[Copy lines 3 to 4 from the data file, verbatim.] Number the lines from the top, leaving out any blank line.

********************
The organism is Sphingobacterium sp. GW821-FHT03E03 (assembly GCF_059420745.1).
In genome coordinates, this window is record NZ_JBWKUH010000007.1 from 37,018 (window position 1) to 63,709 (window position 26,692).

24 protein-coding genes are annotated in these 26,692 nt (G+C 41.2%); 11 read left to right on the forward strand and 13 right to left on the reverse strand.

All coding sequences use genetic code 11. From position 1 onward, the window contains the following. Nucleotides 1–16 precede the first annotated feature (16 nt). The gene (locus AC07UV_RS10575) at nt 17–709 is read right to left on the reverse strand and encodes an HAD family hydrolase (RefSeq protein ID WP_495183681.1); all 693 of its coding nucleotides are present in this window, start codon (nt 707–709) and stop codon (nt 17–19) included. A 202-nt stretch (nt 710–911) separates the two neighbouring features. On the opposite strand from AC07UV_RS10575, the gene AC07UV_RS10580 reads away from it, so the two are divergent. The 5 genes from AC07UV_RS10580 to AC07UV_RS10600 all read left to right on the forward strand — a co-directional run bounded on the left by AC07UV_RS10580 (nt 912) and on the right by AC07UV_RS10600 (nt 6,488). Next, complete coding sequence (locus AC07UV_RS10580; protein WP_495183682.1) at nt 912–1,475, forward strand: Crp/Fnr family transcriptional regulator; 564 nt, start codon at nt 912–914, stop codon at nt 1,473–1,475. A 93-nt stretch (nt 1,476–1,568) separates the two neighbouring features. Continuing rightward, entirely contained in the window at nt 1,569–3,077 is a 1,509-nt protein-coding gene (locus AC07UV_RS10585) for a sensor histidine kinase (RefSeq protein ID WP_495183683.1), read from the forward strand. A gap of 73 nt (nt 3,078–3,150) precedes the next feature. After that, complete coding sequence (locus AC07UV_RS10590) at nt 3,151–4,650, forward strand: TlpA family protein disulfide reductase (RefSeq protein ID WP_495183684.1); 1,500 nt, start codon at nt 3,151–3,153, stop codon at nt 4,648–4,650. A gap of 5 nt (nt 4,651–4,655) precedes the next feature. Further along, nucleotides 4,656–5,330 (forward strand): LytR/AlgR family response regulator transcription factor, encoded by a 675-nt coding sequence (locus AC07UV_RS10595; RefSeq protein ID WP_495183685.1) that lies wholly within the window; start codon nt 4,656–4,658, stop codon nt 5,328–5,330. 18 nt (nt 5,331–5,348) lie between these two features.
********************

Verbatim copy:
24 protein-coding genes are annotated in these 26,692 nt (G+C 41.2%); 11 read left to right on the forward strand and 13 right to left on the reverse strand.

All coding sequences use genetic code 11. From position 1 onward, the window contains the following. Nucleotides 1–16 precede the first annotated feature (16 nt). The gene (locus AC07UV_RS10575) at nt 17–709 is read right to left on the reverse strand and encodes an HAD family hydrolase (RefSeq protein ID WP_495183681.1); all 693 of its coding nucleotides are present in this window, start codon (nt 707–709) and stop codon (nt 17–19) included. A 202-nt stretch (nt 710–911) separates the two neighbouring features. On the opposite strand from AC07UV_RS10575, the gene AC07UV_RS10580 reads away from it, so the two are divergent. The 5 genes from AC07UV_RS10580 to AC07UV_RS10600 all read left to right on the forward strand — a co-directional run bounded on the left by AC07UV_RS10580 (nt 912) and on the right by AC07UV_RS10600 (nt 6,488). Next, complete coding sequence (locus AC07UV_RS10580; protein WP_495183682.1) at nt 912–1,475, forward strand: Crp/Fnr family transcriptional regulator; 564 nt, start codon at nt 912–914, stop codon at nt 1,473–1,475. A 93-nt stretch (nt 1,476–1,568) separates the two neighbouring features. Continuing rightward, entirely contained in the window at nt 1,569–3,077 is a 1,509-nt protein-coding gene (locus AC07UV_RS10585) for a sensor histidine kinase (RefSeq protein ID WP_495183683.1), read from the forward strand. A gap of 73 nt (nt 3,078–3,150) precedes the next feature. After that, complete coding sequence (locus AC07UV_RS10590) at nt 3,151–4,650, forward strand: TlpA family protein disulfide reductase (RefSeq protein ID WP_495183684.1); 1,500 nt, start codon at nt 3,151–3,153, stop codon at nt 4,648–4,650. A gap of 5 nt (nt 4,651–4,655) precedes the next feature. Further along, nucleotides 4,656–5,330 (forward strand): LytR/AlgR family response regulator transcription factor, encoded by a 675-nt coding sequence (locus AC07UV_RS10595; RefSeq protein ID WP_495183685.1) that lies wholly within the window; start codon nt 4,656–4,658, stop codon nt 5,328–5,330. 18 nt (nt 5,331–5,348) lie between these two features.